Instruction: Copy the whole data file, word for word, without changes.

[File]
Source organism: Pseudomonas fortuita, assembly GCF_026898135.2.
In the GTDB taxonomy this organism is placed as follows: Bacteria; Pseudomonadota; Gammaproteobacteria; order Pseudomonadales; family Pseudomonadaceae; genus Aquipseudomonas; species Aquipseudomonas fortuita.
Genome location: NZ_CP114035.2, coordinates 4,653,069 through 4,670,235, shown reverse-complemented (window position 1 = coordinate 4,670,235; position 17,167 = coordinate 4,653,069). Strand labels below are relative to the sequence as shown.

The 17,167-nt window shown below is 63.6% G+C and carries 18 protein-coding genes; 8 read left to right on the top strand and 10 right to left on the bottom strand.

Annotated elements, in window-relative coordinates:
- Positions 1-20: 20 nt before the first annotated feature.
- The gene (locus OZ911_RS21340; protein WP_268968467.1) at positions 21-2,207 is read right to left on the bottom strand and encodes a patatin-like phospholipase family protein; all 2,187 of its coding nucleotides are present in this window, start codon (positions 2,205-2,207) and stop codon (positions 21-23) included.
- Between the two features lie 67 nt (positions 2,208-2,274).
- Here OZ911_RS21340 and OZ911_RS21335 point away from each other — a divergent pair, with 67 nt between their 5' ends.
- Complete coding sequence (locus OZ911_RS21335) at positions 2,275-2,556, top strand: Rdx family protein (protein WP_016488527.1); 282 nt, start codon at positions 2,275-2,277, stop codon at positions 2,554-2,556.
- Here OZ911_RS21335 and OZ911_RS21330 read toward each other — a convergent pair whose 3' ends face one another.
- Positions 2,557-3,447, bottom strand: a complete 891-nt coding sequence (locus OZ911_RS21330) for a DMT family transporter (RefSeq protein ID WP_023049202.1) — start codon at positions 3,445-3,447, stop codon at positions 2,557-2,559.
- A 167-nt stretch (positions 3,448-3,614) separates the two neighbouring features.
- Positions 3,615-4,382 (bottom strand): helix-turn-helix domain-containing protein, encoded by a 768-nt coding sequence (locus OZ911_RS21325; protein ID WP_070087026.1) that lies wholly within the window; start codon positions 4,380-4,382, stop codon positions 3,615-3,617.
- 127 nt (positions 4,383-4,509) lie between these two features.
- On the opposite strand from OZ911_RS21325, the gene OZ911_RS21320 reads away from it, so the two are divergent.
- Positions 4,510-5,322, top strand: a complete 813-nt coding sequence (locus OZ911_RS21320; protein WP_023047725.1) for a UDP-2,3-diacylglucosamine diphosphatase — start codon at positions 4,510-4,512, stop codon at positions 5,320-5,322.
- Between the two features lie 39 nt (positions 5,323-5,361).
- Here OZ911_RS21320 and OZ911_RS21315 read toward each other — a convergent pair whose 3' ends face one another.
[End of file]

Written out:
Source organism: Pseudomonas fortuita, assembly GCF_026898135.2.
In the GTDB taxonomy this organism is placed as follows: Bacteria; Pseudomonadota; Gammaproteobacteria; order Pseudomonadales; family Pseudomonadaceae; genus Aquipseudomonas; species Aquipseudomonas fortuita.
Genome location: NZ_CP114035.2, coordinates 4,653,069 through 4,670,235, shown reverse-complemented (window position 1 = coordinate 4,670,235; position 17,167 = coordinate 4,653,069). Strand labels below are relative to the sequence as shown.

The 17,167-nt window shown below is 63.6% G+C and carries 18 protein-coding genes; 8 read left to right on the top strand and 10 right to left on the bottom strand.

Annotated elements, in window-relative coordinates:
- Positions 1-20: 20 nt before the first annotated feature.
- The gene (locus OZ911_RS21340; protein WP_268968467.1) at positions 21-2,207 is read right to left on the bottom strand and encodes a patatin-like phospholipase family protein; all 2,187 of its coding nucleotides are present in this window, start codon (positions 2,205-2,207) and stop codon (positions 21-23) included.
- Between the two features lie 67 nt (positions 2,208-2,274).
- Here OZ911_RS21340 and OZ911_RS21335 point away from each other — a divergent pair, with 67 nt between their 5' ends.
- Complete coding sequence (locus OZ911_RS21335) at positions 2,275-2,556, top strand: Rdx family protein (protein WP_016488527.1); 282 nt, start codon at positions 2,275-2,277, stop codon at positions 2,554-2,556.
- Here OZ911_RS21335 and OZ911_RS21330 read toward each other — a convergent pair whose 3' ends face one another.
- Positions 2,557-3,447, bottom strand: a complete 891-nt coding sequence (locus OZ911_RS21330) for a DMT family transporter (RefSeq protein ID WP_023049202.1) — start codon at positions 3,445-3,447, stop codon at positions 2,557-2,559.
- A 167-nt stretch (positions 3,448-3,614) separates the two neighbouring features.
- Positions 3,615-4,382 (bottom strand): helix-turn-helix domain-containing protein, encoded by a 768-nt coding sequence (locus OZ911_RS21325; protein ID WP_070087026.1) that lies wholly within the window; start codon positions 4,380-4,382, stop codon positions 3,615-3,617.
- 127 nt (positions 4,383-4,509) lie between these two features.
- On the opposite strand from OZ911_RS21325, the gene OZ911_RS21320 reads away from it, so the two are divergent.
- Positions 4,510-5,322, top strand: a complete 813-nt coding sequence (locus OZ911_RS21320; protein WP_023047725.1) for a UDP-2,3-diacylglucosamine diphosphatase — start codon at positions 4,510-4,512, stop codon at positions 5,320-5,322.
- Between the two features lie 39 nt (positions 5,323-5,361).
- Here OZ911_RS21320 and OZ911_RS21315 read toward each other — a convergent pair whose 3' ends face one another.